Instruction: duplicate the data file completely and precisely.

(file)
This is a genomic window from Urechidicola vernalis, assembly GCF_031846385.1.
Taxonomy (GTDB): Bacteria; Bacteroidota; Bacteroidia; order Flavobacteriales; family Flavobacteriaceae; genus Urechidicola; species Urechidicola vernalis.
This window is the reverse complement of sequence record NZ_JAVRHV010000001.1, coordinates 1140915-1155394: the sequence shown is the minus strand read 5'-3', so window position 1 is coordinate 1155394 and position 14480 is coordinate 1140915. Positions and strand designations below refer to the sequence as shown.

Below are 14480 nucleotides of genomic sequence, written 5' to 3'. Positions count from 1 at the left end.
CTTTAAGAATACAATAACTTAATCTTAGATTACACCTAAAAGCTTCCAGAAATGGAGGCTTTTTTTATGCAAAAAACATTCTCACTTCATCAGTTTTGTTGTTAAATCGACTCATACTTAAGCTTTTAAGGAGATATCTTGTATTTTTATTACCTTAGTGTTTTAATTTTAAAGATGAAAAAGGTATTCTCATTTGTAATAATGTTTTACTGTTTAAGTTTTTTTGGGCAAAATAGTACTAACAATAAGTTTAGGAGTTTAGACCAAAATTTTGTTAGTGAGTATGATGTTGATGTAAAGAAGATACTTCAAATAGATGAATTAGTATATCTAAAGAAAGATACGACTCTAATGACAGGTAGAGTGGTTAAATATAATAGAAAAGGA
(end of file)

This is a genomic window from Urechidicola vernalis, assembly GCF_031846385.1.
Taxonomy (GTDB): Bacteria; Bacteroidota; Bacteroidia; order Flavobacteriales; family Flavobacteriaceae; genus Urechidicola; species Urechidicola vernalis.
This window is the reverse complement of sequence record NZ_JAVRHV010000001.1, coordinates 1140915-1155394: the sequence shown is the minus strand read 5'-3', so window position 1 is coordinate 1155394 and position 14480 is coordinate 1140915. Positions and strand designations below refer to the sequence as shown.

Below are 14480 nucleotides of genomic sequence, written 5' to 3'. Positions count from 1 at the left end.
CTTTAAGAATACAATAACTTAATCTTAGATTACACCTAAAAGCTTCCAGAAATGGAGGCTTTTTTTATGCAAAAAACATTCTCACTTCATCAGTTTTGTTGTTAAATCGACTCATACTTAAGCTTTTAAGGAGATATCTTGTATTTTTATTACCTTAGTGTTTTAATTTTAAAGATGAAAAAGGTATTCTCATTTGTAATAATGTTTTACTGTTTAAGTTTTTTTGGGCAAAATAGTACTAACAATAAGTTTAGGAGTTTAGACCAAAATTTTGTTAGTGAGTATGATGTTGATGTAAAGAAGATACTTCAAATAGATGAATTAGTATATCTAAAGAAAGATACGACTCTAATGACAGGTAGAGTGGTTAAATATAATAGAAAAGGA